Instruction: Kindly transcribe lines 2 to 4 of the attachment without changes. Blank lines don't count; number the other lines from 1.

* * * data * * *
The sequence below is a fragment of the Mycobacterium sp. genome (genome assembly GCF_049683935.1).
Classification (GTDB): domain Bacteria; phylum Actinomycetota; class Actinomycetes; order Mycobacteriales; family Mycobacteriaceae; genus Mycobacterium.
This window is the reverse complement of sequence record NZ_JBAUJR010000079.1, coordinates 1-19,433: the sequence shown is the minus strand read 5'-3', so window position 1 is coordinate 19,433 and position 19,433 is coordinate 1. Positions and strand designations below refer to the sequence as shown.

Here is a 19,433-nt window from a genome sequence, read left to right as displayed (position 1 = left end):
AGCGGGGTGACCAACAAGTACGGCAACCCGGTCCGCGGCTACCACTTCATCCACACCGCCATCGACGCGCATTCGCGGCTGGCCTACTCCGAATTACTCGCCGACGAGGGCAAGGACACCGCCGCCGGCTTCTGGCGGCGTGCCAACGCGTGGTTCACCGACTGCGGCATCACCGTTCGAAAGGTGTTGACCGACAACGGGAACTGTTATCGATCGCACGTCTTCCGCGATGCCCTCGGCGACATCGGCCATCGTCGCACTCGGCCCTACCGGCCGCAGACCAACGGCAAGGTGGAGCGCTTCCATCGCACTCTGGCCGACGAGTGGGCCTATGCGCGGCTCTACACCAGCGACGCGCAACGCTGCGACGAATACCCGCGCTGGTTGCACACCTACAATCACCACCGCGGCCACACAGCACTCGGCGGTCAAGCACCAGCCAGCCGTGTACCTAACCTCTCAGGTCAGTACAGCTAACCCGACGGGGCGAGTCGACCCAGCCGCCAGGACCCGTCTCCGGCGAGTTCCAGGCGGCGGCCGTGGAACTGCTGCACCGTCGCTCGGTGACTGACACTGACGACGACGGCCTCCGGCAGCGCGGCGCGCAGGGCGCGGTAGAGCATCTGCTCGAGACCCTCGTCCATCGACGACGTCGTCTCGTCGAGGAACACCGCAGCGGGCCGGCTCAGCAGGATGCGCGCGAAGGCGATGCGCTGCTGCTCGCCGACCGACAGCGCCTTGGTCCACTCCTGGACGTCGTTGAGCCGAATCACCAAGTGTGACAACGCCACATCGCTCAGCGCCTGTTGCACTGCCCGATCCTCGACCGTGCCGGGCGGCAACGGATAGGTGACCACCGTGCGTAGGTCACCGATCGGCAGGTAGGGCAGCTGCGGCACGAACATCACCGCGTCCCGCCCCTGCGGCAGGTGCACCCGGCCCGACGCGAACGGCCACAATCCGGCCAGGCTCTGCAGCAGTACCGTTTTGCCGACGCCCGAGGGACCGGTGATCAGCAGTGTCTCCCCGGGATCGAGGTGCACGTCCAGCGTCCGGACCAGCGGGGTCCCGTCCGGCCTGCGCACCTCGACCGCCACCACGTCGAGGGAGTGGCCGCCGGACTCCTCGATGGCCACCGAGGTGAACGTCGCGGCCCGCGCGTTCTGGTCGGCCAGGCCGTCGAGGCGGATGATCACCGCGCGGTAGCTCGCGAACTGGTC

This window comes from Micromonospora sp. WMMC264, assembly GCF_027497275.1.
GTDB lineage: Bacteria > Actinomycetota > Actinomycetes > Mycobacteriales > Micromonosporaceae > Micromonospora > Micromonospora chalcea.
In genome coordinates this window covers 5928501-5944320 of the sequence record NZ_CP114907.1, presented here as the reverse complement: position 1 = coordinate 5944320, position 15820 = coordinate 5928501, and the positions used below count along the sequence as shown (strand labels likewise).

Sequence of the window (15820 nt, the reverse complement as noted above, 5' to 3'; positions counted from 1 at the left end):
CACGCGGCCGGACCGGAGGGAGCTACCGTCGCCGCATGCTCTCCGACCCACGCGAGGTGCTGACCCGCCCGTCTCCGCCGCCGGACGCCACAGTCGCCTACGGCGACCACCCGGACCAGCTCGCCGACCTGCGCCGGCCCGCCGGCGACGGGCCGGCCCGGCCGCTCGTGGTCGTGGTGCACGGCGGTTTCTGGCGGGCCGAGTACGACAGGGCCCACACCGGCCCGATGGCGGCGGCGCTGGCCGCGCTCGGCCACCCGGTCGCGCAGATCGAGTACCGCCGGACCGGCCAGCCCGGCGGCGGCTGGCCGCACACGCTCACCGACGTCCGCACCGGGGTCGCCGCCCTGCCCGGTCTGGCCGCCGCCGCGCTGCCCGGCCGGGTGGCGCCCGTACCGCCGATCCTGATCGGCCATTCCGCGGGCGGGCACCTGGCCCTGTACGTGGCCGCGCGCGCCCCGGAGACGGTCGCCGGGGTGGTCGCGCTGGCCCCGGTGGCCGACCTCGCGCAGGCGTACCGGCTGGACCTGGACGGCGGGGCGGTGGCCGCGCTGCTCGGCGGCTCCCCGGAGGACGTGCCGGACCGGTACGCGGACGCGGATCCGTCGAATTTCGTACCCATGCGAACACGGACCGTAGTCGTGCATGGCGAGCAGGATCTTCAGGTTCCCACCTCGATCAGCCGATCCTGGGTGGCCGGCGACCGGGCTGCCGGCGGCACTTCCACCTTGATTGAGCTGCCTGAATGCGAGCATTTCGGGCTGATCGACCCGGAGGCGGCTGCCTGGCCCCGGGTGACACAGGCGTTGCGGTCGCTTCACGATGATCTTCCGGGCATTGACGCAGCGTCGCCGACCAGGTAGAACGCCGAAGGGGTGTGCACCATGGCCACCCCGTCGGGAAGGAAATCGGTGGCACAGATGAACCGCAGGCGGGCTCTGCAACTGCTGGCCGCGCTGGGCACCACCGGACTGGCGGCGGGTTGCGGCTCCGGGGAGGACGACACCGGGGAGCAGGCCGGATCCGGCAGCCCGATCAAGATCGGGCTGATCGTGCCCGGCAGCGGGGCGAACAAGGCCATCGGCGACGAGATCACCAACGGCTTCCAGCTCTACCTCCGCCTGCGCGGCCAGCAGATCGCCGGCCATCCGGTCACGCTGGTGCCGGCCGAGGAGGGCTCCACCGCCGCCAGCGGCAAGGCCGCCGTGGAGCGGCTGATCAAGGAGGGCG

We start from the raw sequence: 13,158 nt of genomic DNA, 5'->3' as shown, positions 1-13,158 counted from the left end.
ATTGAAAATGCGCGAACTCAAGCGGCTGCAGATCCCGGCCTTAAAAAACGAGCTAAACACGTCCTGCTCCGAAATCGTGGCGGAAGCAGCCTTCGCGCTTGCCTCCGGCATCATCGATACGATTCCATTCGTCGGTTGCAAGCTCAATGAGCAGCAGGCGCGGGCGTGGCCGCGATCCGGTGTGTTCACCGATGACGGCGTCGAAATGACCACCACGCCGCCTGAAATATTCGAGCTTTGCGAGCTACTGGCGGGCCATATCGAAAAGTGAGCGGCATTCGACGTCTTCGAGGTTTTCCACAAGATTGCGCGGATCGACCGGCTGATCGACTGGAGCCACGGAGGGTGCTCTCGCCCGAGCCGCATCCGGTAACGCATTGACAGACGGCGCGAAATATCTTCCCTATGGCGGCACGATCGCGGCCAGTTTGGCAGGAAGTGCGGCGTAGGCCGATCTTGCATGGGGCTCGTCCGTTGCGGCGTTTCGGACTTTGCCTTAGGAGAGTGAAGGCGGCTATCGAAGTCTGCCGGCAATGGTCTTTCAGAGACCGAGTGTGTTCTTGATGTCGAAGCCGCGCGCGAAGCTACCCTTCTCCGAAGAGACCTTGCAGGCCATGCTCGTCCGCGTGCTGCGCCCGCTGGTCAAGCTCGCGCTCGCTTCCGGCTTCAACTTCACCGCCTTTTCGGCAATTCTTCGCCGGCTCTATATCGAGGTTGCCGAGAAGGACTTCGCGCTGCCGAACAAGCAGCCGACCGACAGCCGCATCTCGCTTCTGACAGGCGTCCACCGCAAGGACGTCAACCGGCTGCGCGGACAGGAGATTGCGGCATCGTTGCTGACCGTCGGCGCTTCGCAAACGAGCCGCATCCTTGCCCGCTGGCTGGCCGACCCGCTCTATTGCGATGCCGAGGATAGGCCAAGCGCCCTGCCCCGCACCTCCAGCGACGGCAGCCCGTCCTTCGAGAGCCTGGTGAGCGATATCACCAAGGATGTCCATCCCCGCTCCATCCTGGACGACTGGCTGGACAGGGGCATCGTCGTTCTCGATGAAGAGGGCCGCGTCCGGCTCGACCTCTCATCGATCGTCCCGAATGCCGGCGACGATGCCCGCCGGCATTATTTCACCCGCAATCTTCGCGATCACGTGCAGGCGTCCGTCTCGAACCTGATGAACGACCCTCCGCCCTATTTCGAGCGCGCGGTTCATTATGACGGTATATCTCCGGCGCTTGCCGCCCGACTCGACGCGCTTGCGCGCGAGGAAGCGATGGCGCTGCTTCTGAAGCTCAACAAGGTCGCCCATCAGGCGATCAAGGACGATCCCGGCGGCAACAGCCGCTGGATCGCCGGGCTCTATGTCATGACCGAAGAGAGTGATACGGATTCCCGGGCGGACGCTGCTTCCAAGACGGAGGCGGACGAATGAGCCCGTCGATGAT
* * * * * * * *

Classification (GTDB): domain Bacteria; phylum Actinomycetota; class Actinomycetes; order Mycobacteriales; family Mycobacteriaceae; genus Mycobacterium.
This window is the reverse complement of sequence record NZ_JBAUJR010000079.1, coordinates 1-19,433: the sequence shown is the minus strand read 5'-3', so window position 1 is coordinate 19,433 and position 19,433 is coordinate 1. Positions and strand designations below refer to the sequence as shown.

Here is a 19,433-nt window from a genome sequence, read left to right as displayed (position 1 = left end):